Jun 30, 2022 - Sports

How Joe Sakic, Jared Bednar and the Kroenkes built a Stanley Cup team

Colorado Avalanche coach Jared Bednar and general manager Joe Sakic on June 14 at Ball Arena. Photo: by Dave Sandford/NHLI via Getty Images
Colorado Avalanche coach Jared Bednar and general manager Joe Sakic on June 14 at Ball Arena. Photo: by Dave Sandford/NHLI via Getty Images

Five years ago, the Colorado Avalanche were the worst team in the National Hockey League.

  • They won outright only 22 times in an 82-game season.

Why it matters: On Thursday, as the Avs parade the Stanley Cup through the streets of Denver, it's worth remembering how they went from chumps to champs.

How it happened: Much of the credit goes to general manager Joe Sakic (who was captain the last time the team won the Cup in 2001), coach Jared Bednar (the first coach to win titles at three different professional hockey levels) and owners Stan and Josh Kroenke.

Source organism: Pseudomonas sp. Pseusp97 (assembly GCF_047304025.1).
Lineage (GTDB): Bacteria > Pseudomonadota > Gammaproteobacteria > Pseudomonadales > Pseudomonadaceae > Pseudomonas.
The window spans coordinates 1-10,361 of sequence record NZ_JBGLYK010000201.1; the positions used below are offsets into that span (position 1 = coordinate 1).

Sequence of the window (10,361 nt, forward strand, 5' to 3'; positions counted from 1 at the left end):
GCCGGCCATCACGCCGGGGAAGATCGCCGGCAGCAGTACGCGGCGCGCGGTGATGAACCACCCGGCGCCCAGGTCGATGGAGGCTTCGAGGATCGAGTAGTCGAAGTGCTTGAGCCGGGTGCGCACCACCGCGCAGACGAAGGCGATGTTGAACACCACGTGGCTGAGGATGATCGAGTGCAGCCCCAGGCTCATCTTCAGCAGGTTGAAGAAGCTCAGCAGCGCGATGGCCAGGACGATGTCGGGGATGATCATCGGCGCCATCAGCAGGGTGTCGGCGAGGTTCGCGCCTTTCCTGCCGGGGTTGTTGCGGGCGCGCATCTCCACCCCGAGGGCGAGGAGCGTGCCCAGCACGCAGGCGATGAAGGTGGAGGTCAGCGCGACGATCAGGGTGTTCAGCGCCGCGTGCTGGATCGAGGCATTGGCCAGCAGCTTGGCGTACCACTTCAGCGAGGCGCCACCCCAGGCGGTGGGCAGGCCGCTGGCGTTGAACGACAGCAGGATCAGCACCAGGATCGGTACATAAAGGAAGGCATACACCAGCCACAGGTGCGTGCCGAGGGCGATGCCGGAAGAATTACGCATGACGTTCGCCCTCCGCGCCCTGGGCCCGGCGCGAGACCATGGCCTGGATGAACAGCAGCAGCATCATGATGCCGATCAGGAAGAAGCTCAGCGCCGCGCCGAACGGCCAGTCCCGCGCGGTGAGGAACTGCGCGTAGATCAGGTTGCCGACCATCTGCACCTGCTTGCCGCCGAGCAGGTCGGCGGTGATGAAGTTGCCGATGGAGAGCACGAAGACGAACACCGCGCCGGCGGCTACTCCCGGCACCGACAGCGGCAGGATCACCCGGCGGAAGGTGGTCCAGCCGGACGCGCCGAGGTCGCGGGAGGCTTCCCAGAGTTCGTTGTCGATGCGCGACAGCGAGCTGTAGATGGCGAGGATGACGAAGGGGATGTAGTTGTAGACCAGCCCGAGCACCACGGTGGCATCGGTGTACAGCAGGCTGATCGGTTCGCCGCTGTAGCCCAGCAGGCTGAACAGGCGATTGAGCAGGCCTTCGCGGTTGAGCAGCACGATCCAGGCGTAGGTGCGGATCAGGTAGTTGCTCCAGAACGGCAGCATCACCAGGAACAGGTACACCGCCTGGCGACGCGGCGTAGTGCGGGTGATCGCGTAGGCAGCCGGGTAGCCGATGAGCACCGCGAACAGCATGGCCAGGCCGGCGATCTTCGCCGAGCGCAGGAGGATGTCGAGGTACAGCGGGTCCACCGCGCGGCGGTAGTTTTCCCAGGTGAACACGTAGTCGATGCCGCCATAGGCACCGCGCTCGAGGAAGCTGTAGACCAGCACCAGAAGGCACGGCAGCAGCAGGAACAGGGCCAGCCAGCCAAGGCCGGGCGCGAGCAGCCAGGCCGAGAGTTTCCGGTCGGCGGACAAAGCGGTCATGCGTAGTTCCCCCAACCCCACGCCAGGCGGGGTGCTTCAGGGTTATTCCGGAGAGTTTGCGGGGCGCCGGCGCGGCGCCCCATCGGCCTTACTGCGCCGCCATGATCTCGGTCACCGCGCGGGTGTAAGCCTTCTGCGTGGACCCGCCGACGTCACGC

• The wizards of the Avs had the vision, patience and strategy needed to build a championship team.

Of note: All five teams owned by the Kroenkes — the Avs, the Los Angeles Rams, the Nuggets, the Rapids and Mammoth — went to the playoffs in their most recent respective seasons.

  • Three of them — the Rams, Avs and Mammoth — came home with championships.

What they're saying: Sakic praises others, in particular the cornerstone players on that dismal 2016-17 team who kept coming back to the Avs.

  • "That group of players, the guys that wanted to stick around and be part of the rebuild back five years ago — the Johnsons, the Landeskogs, the MacKinnons, the Rantanens — I'm just really happy for those guys," he told The Athletic.

Zoom in: With soon-to-be superstars at its core, the Avs built patiently, asking the ownership and fans to trust them.

  • The Avs traded star Matt Duchene in 2017, but added two players who won the Cup. There were three further additions in 2019 and 2020, including goal-scorer Nazem Kadir.
  • Then this year, at the trade deadline, four acquisitions — Artturi Lehkonen, Josh Manson, Andrew Cogliano and Nico Sturm — made the Avs one of the deepest and most talented teams in NHL history.

The bottom line: "This is a great group of players," Sakic said. They "[b]elieved in each other all year and really stuck together."

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